We are pushing more content than ever via the Nonprofit SnapCast. In addition to our regular series on nonprofit management, we are releasing frequent SPECIAL episodes specifically focused on current crisis contingencies and examples of what nonprofits around the country are doing during times of pandemic. The secret? Don't panic. Your mission is still relevant. Check out the SnapCast to hear what others have to say. As we do more recordings, we may publish new SnapCast episodes daily. If you have suggestions or questions, please contact me here. And if you or someone you know has a story to tell on the SnapCast, please contact me via this link. Thank you! I hope you're all safe and sound.
A friend wrote, “How do you find board of director openings? What if I am just a lowly nobody? I feel like board members are ‘somebody.’ Rising executives, or people who give lots of money...” I was momentarily floored by this sentiment, but quickly understood her feelings. Here's how I attempted to clear up her perceptions:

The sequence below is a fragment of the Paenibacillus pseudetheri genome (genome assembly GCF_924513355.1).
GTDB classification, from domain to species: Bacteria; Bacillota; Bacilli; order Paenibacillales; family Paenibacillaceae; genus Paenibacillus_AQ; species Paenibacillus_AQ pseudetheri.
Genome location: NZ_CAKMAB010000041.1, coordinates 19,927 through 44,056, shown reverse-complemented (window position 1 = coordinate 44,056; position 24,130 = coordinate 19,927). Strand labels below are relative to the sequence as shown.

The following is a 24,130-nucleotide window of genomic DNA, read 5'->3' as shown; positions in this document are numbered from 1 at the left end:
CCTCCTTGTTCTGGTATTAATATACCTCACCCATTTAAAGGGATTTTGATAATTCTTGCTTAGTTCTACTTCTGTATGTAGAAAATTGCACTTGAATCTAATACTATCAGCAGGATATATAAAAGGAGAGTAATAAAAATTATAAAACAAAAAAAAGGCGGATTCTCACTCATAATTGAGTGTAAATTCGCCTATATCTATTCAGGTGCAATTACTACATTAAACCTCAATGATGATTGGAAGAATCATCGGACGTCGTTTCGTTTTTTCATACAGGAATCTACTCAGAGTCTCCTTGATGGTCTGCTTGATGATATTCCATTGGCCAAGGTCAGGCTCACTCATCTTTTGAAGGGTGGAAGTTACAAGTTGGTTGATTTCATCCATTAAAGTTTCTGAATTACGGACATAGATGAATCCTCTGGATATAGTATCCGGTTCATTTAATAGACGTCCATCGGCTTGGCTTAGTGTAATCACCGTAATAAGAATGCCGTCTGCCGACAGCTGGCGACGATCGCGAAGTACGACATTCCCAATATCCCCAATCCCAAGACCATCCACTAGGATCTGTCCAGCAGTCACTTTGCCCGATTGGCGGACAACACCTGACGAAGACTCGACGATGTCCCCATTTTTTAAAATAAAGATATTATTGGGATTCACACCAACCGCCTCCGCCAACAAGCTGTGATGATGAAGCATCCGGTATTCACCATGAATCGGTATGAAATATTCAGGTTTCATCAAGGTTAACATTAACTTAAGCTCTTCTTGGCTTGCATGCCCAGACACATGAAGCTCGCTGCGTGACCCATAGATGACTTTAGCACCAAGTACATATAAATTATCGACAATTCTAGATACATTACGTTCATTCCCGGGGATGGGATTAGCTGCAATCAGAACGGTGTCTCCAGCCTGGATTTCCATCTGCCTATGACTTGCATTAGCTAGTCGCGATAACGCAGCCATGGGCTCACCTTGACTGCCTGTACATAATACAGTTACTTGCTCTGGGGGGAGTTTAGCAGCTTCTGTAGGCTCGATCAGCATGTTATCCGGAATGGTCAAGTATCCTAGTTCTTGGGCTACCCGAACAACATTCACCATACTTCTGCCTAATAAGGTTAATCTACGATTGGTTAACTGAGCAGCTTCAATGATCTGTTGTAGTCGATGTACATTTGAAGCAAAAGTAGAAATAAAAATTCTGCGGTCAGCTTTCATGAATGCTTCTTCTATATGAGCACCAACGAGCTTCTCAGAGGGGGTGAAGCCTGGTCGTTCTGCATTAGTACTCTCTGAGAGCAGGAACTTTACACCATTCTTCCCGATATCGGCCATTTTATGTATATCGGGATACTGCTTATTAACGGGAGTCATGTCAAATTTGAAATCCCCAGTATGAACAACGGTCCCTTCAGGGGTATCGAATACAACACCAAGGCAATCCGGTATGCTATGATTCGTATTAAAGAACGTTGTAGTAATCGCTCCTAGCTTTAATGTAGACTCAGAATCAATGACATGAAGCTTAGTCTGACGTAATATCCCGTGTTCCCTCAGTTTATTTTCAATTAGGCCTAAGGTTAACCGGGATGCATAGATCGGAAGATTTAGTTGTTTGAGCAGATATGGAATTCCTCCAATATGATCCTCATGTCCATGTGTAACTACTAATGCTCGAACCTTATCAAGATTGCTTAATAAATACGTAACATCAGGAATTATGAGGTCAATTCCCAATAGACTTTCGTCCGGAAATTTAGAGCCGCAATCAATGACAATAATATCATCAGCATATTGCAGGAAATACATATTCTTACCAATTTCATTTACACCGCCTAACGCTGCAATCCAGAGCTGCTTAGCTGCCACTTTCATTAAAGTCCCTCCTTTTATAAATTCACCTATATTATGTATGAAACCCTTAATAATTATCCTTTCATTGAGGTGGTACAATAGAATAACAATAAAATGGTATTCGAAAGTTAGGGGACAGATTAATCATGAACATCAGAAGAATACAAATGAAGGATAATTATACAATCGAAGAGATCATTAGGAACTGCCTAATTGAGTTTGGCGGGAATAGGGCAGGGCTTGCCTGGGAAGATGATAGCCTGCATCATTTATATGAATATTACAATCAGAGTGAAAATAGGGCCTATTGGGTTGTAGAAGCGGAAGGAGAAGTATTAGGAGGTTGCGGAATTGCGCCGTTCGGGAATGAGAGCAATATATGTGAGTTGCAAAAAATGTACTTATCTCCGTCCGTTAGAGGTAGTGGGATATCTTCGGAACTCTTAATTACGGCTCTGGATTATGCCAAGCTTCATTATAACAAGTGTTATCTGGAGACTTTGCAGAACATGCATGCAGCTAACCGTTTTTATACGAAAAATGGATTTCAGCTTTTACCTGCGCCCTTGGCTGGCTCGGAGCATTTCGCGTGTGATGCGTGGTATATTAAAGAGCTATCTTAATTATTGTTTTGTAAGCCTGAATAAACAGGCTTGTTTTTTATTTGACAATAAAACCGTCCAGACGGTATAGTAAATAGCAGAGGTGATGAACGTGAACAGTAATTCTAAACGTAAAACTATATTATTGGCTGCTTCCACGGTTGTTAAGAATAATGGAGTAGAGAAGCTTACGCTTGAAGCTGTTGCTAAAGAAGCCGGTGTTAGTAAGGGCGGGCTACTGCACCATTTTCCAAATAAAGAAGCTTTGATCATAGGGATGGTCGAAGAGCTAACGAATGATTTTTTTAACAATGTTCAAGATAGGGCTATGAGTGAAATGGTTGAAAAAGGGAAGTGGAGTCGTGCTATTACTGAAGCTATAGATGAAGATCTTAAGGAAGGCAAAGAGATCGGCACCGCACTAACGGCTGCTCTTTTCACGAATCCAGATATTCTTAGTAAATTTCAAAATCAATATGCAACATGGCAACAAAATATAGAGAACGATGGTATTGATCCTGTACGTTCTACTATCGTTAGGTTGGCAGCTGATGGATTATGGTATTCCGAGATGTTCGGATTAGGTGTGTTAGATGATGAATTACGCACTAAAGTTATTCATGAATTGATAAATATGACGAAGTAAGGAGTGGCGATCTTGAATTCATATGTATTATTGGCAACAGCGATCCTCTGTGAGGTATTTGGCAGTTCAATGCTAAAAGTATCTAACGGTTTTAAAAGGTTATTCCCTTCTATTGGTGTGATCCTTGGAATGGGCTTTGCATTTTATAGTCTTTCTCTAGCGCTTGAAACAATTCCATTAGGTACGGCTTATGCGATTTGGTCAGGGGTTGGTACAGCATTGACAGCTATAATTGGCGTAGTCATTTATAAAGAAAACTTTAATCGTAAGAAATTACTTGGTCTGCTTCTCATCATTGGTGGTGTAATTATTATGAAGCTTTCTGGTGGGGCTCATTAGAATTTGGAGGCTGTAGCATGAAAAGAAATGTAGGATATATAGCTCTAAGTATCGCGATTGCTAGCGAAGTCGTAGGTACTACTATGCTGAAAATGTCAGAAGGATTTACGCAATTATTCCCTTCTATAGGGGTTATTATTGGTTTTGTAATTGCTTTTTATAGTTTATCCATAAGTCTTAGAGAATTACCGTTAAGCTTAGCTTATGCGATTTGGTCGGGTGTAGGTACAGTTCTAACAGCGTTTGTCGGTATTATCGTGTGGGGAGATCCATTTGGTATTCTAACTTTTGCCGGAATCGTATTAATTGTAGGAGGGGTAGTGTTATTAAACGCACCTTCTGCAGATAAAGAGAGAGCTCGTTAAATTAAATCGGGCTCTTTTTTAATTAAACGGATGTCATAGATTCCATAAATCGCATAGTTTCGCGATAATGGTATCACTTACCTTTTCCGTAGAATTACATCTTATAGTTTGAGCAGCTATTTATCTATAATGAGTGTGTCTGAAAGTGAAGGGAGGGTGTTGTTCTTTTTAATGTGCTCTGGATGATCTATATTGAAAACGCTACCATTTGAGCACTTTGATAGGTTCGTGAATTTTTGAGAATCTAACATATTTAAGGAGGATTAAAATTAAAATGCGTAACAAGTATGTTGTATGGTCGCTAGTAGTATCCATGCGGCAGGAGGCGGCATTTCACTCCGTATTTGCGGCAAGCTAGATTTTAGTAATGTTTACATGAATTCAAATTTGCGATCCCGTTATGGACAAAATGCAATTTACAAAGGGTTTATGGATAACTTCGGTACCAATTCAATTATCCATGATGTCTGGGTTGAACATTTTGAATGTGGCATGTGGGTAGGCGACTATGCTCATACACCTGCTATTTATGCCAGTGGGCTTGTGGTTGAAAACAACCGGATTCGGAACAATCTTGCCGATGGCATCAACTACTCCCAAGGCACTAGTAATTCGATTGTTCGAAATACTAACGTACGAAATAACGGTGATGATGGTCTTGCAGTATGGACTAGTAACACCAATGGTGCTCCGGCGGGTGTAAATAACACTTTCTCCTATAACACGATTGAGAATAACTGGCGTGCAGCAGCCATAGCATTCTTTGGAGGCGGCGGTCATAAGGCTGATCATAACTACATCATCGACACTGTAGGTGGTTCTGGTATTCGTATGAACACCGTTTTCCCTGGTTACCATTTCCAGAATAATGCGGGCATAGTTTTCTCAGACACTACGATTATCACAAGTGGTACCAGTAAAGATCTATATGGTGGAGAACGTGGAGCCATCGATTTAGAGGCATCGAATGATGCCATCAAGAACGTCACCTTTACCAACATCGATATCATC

My intent here is not to offend. My intent is to preserve. But be forewarned (and please forgive me), I’m going to be plain-spoken and forthright. If you want coddling, you’ll have to find it someplace else.
Since I’ve become somewhat entrenched in the nonprofit sector, it seems I am frequently asked for advice on starting a nonprofit. Ninety-nine times out of a hundred, my first response is: “Don’t.”
Sometimes board service comes with a “required minimum donation.” If you serve on the board, it’s your duty to give or get that stated dollar value for the organization.
I think every board should require its directors to make SOME financial contribution to their organization annually. I’m not a fan of specific, required minimums, but I can see why some nonprofits stipulate them. It is not an unacceptable practice. What I prefer is to make it clear that each board member should make their nonprofit their major giving priority for the year (preferably their ONLY giving priority for the year). To drive the point home, I say: If you can write the check without thinking about it, it’s not big enough.